We have projects, for example, that enable us to contribute to the pedagogical knowledge of practitioners: what should be taught, when and how, and to which groups of pupils. Crucial questions of ordering, sequence and progression are explored at specific stages of development and with reference to particular curriculum areas.
We are also engaged in research that enables us to contribute to our professional knowledge of the material, emotional and spiritual "needs" of learners and of the effective responses to these "needs".
We have a strong commitment to the study of policy, thereby contributing to the public debate on, for example, school exclusions, the conduct of school inspections and careers guidance. These studies impact significantly on the professional knowledge of practitioners, policy-makers and school managers.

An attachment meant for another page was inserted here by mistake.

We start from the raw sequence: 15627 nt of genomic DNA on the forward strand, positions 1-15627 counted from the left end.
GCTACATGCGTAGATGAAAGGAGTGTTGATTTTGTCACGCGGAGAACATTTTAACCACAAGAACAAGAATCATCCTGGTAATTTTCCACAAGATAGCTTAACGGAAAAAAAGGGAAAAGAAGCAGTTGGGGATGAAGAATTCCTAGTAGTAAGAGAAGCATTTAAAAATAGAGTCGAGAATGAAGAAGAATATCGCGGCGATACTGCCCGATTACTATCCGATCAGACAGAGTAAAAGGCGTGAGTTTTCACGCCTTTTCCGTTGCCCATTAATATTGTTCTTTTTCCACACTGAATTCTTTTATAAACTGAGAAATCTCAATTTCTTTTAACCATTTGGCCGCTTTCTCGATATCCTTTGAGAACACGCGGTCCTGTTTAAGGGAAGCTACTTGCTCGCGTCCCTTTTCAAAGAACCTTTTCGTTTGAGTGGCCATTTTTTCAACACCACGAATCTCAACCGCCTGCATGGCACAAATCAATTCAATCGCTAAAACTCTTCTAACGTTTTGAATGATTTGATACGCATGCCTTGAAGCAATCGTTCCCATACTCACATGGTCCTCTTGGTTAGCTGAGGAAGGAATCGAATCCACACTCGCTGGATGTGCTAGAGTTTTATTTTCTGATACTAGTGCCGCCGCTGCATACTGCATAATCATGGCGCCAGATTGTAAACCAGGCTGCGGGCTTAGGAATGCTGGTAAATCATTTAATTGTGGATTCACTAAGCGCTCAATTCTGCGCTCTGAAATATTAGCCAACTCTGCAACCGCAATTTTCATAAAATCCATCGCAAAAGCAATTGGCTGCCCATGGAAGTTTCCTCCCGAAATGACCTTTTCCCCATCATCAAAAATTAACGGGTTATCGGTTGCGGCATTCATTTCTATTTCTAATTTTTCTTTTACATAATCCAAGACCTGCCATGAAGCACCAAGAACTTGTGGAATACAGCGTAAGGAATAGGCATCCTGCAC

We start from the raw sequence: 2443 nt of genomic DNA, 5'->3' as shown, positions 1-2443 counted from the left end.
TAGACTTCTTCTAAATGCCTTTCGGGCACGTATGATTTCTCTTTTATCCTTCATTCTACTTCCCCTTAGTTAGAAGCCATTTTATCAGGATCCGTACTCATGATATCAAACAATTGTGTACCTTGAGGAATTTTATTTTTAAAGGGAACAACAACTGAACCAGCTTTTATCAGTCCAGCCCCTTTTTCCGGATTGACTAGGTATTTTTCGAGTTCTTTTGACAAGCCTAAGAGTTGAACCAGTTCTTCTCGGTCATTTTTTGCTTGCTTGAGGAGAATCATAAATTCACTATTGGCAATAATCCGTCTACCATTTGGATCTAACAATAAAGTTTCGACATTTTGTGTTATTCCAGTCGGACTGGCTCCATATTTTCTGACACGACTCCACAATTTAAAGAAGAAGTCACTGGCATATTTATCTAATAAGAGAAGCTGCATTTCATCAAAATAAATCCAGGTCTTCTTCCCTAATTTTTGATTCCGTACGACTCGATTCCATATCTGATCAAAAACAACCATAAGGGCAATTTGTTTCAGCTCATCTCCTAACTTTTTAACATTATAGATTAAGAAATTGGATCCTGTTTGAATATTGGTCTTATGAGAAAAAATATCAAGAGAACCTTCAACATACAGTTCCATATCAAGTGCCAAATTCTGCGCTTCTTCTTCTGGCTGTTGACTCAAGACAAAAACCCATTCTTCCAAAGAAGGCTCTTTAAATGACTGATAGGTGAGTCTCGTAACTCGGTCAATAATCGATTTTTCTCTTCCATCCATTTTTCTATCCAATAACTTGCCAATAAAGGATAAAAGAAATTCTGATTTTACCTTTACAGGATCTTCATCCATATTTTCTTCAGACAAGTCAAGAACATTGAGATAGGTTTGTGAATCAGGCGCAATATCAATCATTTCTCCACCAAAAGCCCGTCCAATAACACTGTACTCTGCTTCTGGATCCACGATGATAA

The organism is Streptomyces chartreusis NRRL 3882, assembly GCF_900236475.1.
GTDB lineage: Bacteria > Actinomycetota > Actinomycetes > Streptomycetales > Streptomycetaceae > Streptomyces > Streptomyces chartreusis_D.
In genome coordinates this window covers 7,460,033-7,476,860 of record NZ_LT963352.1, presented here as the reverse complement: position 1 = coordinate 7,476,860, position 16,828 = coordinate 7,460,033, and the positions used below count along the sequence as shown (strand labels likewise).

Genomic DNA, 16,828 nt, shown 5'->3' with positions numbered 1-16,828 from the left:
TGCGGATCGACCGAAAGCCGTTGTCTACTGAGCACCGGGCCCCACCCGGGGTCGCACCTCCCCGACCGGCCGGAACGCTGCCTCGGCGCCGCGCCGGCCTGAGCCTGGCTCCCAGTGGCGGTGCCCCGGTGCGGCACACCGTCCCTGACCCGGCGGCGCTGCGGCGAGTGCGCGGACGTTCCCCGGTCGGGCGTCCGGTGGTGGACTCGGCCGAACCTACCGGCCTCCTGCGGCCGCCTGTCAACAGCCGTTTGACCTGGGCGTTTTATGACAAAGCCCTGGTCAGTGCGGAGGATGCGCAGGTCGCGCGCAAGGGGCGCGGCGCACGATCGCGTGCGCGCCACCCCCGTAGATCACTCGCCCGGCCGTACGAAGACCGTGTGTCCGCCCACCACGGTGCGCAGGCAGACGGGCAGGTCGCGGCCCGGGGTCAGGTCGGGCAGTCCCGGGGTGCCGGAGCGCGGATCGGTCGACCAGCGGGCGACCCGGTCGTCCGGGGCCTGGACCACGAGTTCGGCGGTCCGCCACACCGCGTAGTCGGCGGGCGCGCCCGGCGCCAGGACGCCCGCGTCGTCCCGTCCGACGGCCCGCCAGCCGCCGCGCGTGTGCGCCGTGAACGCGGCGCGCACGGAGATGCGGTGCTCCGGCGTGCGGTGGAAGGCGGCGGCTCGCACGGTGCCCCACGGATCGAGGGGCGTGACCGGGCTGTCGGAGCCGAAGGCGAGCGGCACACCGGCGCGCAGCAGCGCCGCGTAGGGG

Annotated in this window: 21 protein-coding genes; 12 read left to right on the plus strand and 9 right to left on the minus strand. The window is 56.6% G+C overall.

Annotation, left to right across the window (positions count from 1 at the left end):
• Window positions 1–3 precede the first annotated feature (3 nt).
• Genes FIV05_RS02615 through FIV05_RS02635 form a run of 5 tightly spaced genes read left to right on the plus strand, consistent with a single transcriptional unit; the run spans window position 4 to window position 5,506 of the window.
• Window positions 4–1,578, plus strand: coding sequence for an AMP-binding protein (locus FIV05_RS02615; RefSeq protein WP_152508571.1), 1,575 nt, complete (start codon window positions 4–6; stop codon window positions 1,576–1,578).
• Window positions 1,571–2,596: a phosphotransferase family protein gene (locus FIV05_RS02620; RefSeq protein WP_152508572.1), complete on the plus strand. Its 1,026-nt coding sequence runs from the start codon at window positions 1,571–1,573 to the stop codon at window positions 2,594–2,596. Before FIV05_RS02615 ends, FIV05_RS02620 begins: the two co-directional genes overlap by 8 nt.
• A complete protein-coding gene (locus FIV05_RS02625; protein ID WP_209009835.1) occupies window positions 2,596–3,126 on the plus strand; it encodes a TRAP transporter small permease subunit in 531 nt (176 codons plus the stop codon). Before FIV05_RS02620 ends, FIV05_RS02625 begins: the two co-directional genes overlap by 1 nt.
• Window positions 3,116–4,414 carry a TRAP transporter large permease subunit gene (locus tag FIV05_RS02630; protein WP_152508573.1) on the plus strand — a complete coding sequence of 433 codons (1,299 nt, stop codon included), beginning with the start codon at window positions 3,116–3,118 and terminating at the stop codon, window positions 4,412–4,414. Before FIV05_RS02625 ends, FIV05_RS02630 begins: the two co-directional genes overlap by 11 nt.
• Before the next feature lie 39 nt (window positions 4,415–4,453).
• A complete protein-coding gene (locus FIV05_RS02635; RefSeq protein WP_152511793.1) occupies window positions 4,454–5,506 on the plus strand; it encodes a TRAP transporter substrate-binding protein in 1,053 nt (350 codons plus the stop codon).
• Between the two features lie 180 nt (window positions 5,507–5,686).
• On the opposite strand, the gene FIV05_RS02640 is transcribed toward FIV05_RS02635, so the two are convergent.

Finally, we contribute to "boundary knowledge"; the knowledge that professionals require to bring about the shared understandings that education requires; knowledge of how schools can operate across their internal and external organisational boundaries and of how professionals can link across their institutional domains. We contribute, in other words, to the practical development of partnership and collaboration.
Is this what David Hargreaves has in mind? Or is he out of touch with reality?